What is chronic cough?
A chronic cough is defined as one that lasts for longer than one month in individuals who do not respond to first line treatment. It is an extremely common complaint in the general population.
Having a chronic cough can be embarrassing and frustrating. However, by understanding the underlying mechanisms that drive a chronic cough, 95% of patients can, with specific treatment, have the problem resolved.
Mechanisms of a chronic cough
The respiratory tract has rich innervations of sensory nerve endings, which are normally buried beneath the epithelium, the outer layer of the lining of the airways. Factors that contribute to denudation of the epithelium, such as acute or chronic inflammation, will expose these fibres to inhaled stimuli. This subsequently leads to enhanced sensitivity of the airways to environmental stimuli such as cold air, exercise or emotion, which normally would not trigger the cough reflex. This phenomenon is known as increased airways hyper-reactivity (AHR), and is a major mechanism underlying a chronic cough. It is typically found in people who have uncontrolled asthma, prolonged post-viral bronchitis and chronic obstructive airways disease (COPD) – a condition previously known as chronic bronchitis and emphysema.
A major factor that enhances AHR and subsequently a chronic cough, is an ongoing inflammatory process in the airways. This may have the nature of an allergic bronchitis as found in chronic asthmatics. In a number of smokers and ex-smokers who suffer from COPD, a chemically induced inflammatory reaction of the airways, which is resistant to most forms of treatment, will persist. The release of inflammatory mediators and increased blood supply, with a subsequent “overheating” of the mucosal membrane of the airways, enhances nerve irritability and contributes to the chronic cough. This ongoing chronic inflammatory process predisposes the mucosal membrane and airways to secondary bacterial and viral infections, to the point where both patient and doctor are uncertain as to the exact cause of the ongoing inflammation and chronic cough.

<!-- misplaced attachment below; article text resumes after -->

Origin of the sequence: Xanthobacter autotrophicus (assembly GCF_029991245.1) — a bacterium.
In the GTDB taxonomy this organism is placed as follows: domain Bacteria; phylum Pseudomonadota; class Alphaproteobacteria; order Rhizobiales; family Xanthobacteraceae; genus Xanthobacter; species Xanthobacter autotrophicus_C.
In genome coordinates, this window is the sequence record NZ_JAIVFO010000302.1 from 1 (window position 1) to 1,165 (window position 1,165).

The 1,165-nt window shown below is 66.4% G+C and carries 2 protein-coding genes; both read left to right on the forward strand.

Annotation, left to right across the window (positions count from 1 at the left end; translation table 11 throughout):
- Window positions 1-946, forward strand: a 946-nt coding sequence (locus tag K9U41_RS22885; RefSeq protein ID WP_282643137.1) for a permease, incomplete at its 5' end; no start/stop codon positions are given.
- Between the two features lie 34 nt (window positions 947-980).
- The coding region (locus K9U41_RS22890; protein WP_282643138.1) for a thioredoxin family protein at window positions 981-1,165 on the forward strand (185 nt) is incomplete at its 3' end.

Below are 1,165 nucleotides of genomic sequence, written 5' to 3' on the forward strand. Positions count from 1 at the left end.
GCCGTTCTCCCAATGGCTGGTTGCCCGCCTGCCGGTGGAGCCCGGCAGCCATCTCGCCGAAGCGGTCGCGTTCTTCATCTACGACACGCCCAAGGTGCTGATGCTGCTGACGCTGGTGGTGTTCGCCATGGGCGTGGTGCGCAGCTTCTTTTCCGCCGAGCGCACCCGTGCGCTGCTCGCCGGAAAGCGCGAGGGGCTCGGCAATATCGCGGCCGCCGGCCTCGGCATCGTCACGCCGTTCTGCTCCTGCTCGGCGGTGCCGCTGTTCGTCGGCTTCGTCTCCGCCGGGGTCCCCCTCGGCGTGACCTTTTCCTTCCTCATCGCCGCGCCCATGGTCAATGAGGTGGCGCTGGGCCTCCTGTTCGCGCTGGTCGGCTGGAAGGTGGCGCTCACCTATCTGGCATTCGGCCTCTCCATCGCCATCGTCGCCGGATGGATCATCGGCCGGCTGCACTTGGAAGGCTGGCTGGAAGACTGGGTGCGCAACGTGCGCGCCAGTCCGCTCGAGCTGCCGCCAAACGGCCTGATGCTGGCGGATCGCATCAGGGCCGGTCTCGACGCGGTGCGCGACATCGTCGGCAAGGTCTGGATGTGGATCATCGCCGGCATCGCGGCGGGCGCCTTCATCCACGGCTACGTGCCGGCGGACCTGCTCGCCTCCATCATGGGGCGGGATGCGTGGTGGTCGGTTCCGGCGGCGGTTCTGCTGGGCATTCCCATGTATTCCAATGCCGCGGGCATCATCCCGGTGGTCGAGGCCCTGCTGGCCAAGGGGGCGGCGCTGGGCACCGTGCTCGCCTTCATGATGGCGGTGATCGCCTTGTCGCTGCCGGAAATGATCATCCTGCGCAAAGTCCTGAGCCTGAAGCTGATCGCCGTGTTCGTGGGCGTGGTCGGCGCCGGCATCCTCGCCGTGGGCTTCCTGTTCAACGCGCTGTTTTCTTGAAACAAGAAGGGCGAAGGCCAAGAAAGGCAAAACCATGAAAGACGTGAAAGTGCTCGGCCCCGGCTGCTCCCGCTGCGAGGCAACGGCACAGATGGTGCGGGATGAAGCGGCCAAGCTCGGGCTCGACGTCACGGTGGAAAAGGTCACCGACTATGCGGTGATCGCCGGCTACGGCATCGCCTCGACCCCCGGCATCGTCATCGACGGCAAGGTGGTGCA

In Third World countries, where endemic tuberculosis and HIV-related lung disease predominate, permanent structural damage of the airways often occurs together with a tendency to recurrent chest infections – as seen in patients with bronchiectasis, a condition of dilatation of the airways with destruction of the normal protective mechanisms. When a chronic cough is associated with an excessive mucus production, brochiectasis should be suspected. The nature of the mucus is also important e.g. a large volume of purulent (containing pus) mucus would indicate bronchial inflammation and be an important guideline as to an underlying cause and possible treatment.
What causes chronic cough?
Numerous factors – many treatable – can contribute to a chronic cough. The following conditions may contribute to this disorder:
- Chronic post-nasal drip is either swallowed or removed by clearing the throat during daytime hours. At night this mucus may invade the upper airways by passing through the vocal cords when individuals are asleep. This will induce irritation and inflammation of the large airways and subsequently contribute to the cough. Frequently the post-nasal drip is induced by allergic rhinitis (inflammation of the membrane lining the nose), which contributes to allergic bronchitis in its own right. Treatment of the allergic inflammatory response in the nasal passages as well as the bronchial tree (the airways that branch into the lungs) could resolve the problem.
- Asthma, particularly in children and young people, frequently presents only with a chronic cough and no symptoms of wheezing. These coughing asthmatics respond very well to the conventional treatment of allergic asthma.